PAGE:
by Dennis Smith
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Hogs rallied sharply yesterday as it appeared a couple of large buy orders entered the deck. Evidently the buy paper was unable to source significant selling above the market resulting in a quick jump in prices. This is how/what hogs do when they’re in the process of changing direction. Indeed, a key reversal was scored last week. Volume yesterday, at 58,000, was actually larger than LC volume which is rare. Fundamentally several items appear to be falling into place. First, judging by packer margins taking a hit late last week and continuing to narrow yesterday, it appears that hog numbers are on the verge of tapering off. Second, increases in demand should also be just around the corner. Third, it appears that progress has been made in the NAFTA talks and this trumps (no pun intended) the Chinese tariff on pork by far. The fact is, Chinese pork prices reside at 4-year lows. No one in the trade was expecting any significant Chinese export business this year. So a 25% tariff on U.S. pork won’t really impact total U.S. pork exports much. Look for a higher open and likely a higher close today.
LC and FC rallied yesterday but the rally did not stick and prices pulled back into the close. A mixed settlement was not a bearish settlement in my opinion. We’re still looking for upside potential in these markets likely fueled by the onset of strong seasonal beef demand. The sharp jump in the choice/select spread yesterday is perhaps the first signal that such demand is finally surfacing. Believe it or not, someday it will warm up and the barbeque grills will get fired up. The show list is larger this week, estimated at 288,500 head compared to 268,000 last week. This is not a surprise. The weekly kill is projected to come in at 611,000, or down slightly from last week’s aggressive kill of 615,000. Last week both fats and feeders scored impressive key reversals. The feeders appear to be etching out a possible head and shoulders bottom formation. Keep in mind on the backside of very aggressive placements for the last several months, the supply of feeders outside of the feed yards should be tight. Look for a choppy two-sided affair with a higher close likely.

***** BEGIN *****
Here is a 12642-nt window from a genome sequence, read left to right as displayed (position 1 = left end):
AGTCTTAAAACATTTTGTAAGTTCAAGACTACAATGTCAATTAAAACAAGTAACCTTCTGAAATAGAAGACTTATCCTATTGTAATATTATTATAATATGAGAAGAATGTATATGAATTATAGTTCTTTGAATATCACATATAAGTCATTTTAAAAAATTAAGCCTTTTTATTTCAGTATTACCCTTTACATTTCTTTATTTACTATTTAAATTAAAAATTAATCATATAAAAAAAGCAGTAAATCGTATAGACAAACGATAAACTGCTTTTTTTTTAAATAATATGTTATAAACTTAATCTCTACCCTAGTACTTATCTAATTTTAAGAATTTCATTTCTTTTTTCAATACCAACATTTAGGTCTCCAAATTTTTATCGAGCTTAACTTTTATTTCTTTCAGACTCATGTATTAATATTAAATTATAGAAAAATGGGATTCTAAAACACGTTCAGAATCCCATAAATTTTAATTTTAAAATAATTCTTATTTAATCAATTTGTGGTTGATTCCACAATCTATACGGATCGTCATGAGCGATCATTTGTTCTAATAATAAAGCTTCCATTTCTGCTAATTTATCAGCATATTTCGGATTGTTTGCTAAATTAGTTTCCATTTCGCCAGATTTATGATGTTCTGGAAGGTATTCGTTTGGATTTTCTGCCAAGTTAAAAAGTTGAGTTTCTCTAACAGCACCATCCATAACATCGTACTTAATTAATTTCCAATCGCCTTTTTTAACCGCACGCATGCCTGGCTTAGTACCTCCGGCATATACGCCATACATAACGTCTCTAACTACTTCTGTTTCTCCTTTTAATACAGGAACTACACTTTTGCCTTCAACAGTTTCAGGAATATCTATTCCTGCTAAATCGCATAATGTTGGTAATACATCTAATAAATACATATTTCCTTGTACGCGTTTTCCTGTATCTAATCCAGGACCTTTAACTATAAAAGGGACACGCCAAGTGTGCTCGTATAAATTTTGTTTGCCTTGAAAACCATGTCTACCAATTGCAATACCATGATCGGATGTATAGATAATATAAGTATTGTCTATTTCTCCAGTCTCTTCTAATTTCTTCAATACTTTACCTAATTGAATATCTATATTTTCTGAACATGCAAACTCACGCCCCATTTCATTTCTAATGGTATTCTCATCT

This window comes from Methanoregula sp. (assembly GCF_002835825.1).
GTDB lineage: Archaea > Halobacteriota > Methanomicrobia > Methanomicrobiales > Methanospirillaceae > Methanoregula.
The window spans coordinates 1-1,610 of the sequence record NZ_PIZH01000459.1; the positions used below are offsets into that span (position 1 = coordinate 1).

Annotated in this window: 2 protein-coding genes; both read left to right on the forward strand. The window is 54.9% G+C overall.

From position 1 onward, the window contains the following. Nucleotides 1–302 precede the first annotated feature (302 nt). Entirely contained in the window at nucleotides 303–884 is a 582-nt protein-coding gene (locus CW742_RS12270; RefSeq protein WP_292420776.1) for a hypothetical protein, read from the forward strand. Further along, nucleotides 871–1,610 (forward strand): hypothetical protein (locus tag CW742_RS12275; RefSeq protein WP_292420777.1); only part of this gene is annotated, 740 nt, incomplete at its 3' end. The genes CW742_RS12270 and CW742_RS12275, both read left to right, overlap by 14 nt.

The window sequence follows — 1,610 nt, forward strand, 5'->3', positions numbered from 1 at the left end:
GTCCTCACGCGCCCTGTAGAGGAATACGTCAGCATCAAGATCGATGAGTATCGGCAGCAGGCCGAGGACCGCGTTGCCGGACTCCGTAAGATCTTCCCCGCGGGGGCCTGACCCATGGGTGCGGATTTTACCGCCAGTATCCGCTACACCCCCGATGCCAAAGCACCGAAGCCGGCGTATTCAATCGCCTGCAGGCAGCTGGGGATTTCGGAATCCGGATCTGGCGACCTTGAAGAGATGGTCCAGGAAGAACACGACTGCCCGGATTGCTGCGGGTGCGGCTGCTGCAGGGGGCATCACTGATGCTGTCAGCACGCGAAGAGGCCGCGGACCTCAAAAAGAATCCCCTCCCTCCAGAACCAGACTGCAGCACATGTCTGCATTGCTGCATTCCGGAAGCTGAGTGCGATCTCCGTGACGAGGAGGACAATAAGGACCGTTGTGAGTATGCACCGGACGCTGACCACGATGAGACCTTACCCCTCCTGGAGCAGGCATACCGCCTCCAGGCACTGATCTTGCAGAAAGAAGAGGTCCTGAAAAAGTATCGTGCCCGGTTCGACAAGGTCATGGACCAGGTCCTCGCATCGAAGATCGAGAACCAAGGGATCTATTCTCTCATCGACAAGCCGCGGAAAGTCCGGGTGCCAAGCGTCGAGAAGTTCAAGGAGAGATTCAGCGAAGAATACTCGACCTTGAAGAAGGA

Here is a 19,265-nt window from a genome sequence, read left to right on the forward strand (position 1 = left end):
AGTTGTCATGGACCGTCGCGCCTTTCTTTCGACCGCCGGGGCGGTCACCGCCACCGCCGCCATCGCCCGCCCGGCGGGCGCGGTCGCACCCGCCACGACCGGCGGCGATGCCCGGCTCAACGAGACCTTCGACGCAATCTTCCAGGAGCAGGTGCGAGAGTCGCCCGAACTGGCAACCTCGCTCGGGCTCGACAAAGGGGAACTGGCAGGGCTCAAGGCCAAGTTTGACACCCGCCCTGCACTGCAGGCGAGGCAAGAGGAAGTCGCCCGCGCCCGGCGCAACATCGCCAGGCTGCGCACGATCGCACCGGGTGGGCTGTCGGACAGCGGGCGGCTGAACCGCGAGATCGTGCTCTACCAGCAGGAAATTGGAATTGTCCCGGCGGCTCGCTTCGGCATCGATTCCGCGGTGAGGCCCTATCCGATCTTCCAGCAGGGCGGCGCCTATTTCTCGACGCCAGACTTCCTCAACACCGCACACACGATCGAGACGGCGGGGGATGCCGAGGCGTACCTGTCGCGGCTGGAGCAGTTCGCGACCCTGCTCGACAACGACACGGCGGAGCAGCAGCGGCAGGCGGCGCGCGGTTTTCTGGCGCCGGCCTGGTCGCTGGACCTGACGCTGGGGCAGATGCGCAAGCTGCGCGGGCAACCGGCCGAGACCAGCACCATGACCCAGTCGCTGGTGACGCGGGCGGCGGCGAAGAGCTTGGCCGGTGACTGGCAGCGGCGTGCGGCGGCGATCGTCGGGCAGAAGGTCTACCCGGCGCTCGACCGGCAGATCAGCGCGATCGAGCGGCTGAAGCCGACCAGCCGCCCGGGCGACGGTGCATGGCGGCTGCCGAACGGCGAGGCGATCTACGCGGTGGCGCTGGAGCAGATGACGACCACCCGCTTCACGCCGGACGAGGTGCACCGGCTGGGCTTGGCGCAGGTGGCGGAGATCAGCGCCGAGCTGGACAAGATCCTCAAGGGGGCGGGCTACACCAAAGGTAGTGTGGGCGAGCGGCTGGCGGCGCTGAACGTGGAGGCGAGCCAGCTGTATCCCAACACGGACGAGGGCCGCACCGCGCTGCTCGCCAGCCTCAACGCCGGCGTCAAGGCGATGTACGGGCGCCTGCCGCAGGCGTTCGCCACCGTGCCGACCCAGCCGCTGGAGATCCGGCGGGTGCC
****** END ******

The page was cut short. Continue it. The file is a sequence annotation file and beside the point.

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The risk of loss in trading futures and options on futures can be substantial. The author does not guarantee the accuracy of the above information, although it is believed that the sources are reliable and the information accurate. The author assumes no liability or responsibility for direct or indirect, special, consequential or incidental damages or for any other damages relating or arising out of any action taken as a result of any information or advice contained in this commentary. The author disclaims any express or implied liability or responsibility for any action taken, which is solely at the liability and responsibility of the user. In addition, the author of this piece currently trades for his own account and may have financial interest in the following derivative products: (corn, soybeans, soybean meal, soybean oil, lean hogs, live cattle, feeder cattle).
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